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Brief-pulse electroconvulsive therapy (ECT) is the most acutely effective treatment for severe depression though concerns persist about cognitive side-effects. While bitemporal electrode placement is the most commonly used form worldwide, right unilateral ECT causes less cognitive side-effects though historically it has been deemed less effective. Several randomized trials have now compared high-dose (>5× seizure threshold) unilateral ECT with moderate-dose (1.0–2.5× seizure threshold) bitemporal ECT to investigate if it is as effective as bitemporal ECT but still has less cognitive side-effects. We aimed to systematically review these trials and meta-analyse clinical and cognitive outcomes where appropriate.
We searched PubMed, PsycINFO, Web of Science, Cochrane Library and EMBASE for randomized trials comparing these forms of ECT using the terms ‘electroconvulsive’ OR ‘electroshock’ AND ‘trial’.
Seven trials (n = 792) met inclusion criteria. Bitemporal ECT did not differ from high-dose unilateral ECT on depression rating change scores [Hedges's g = −0.03, 95% confidence interval (CI) −0.17 to 0.11], remission (RR 1.06, 95% CI 0.93–1.20), or relapse at 12 months (RR 1.42, 95% CI 0.90–2.23). There was an advantage for unilateral ECT on reorientation time after individual ECT sessions (mean difference in minutes = −8.28, 95% CI −12.86 to −3.70) and retrograde autobiographical memory (Hedges's g = −0.46, 95% CI −0.87 to −0.04) after completing an ECT course. There were no differences for general cognition, category fluency and delayed visual and verbal memory.
High-dose unilateral ECT does not differ from moderate-dose bitemporal ECT in antidepressant efficacy but has some cognitive advantages.
A major cause of death in Irish men aged 15–24 is suicide and the rates for those aged 15–19 are amongst the highest in Europe. Despite concerns over suicidal ideation or behaviour, little research has been done in the Irish primary care context. We therefore aimed to carry out a study of Irish General Practitioners (GPs)’ experience regarding suicidal ideation or behaviour in children and adolescents.
The study design was a descriptive, cross-sectional, questionnaire survey. We randomly selected 480 GPs and invited them to participate via post.
In total, 198 GPs replied, representing a response rate of 41% with a sampling error of ±6.8%. In total, 184 of respondents (93%) saw more than 50 children and adolescent patients annually, however, presentations of suicidal ideation and behaviour were relatively rare, with 36% reporting seeing none, 58% seeing between one and five and 6% seeing more than five such presentations annually. In total, 119 (62%) of GPs reported a willingness to prescribe antidepressants for this age group. In total, 66% of GPs felt this was either ‘always’ or ‘usually’ a difficult patient group to manage, and the single most commonly reported difficulty by GPs was access to services [n=48 (33%)].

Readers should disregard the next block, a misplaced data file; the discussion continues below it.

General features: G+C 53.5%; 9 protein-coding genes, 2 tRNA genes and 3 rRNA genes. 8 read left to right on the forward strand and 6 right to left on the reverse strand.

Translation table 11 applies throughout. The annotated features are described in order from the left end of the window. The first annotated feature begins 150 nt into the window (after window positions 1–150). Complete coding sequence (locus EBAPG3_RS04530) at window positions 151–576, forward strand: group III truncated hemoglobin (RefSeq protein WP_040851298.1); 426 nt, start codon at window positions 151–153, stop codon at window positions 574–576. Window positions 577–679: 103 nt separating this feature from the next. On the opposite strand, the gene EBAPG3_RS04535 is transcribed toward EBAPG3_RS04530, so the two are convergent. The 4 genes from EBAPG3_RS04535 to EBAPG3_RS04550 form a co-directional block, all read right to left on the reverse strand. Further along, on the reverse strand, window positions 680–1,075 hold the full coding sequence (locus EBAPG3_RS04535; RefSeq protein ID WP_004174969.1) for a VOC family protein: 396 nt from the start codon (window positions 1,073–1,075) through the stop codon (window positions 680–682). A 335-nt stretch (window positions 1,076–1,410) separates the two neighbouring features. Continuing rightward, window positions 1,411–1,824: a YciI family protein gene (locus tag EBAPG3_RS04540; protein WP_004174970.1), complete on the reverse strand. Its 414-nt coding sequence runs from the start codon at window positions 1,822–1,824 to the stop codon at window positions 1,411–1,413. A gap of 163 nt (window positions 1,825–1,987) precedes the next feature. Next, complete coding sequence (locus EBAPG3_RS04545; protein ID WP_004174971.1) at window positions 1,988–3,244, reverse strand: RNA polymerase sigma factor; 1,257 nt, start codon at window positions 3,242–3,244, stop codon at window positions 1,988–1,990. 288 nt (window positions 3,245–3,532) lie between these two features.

GPs reported that their management of children and adolescents with suicidal ideation or behaviour is often difficult. GPs play a key liaison role in the area of child and adolescent mental health, but our results indicate that GPs are also involved in the treatment of this patient group. However, ongoing education was not a priority according to GPs themselves.
More people are living beyond their 90s, yet this group has not been much studied. This study aimed to describe a sample of non-agenarians and centerians attending an old age psychiatry service with a focus on pharmacotherapy.
Retrospective, cross-sectional survey of patients aged >90 in contact with the Department of Old Age Psychiatry in a university hospital over a 1-year period. Results were compared with the Beers, the Canadian and Screening Tool of Older Persons’ potentially inappropriate Prescriptions (STOPP) criteria.
A total of 65 nonagenarians or centerians were identified (mean age 93, 82% female). The majority (65%) resided in a nursing home; dementia was the most common diagnosis (77%), followed by depression (29%). The most commonly prescribed psychotropics were antidepressants (58%), followed by antipsychotics (45%), hypnotics (42%), anti-dementia agents (31%) and anxiolytics (26%). Overall, patients were on a mean of 2.1 (S.D. 1.3, range 0–5) psychotropics and 4.99 (S.D. 2.7, range 0–11) non-psychotropics. Mean Mini Mental State Examination (MMSE) score was 15 (S.D. 8.1). Increasing anticholinergic burden was negatively associated with MMSE scores (B = −1.72, p = 0.013). Residing in a nursing home was associated with a higher rate of antidepressant [OR 5.71 (95% CI 1.9–17.4)], anxiolytic [OR 13.5 (95% CI 1.7–110.4)] and antipsychotic [OR 3.4 (95% CI 1.1–10.4)] use. Potentially inappropriate prescribing included long-term benzodiazepine use (26%) and long-term antipsychotic use (25%).
Our sample had a high psychiatric morbidity burden with high levels of psychotropic use. Ongoing review and audit of psychotropic use in elderly patients can identify potentially inappropriate prescribing in a group vulnerable to high levels of polypharmacy and extended psychotropic use.
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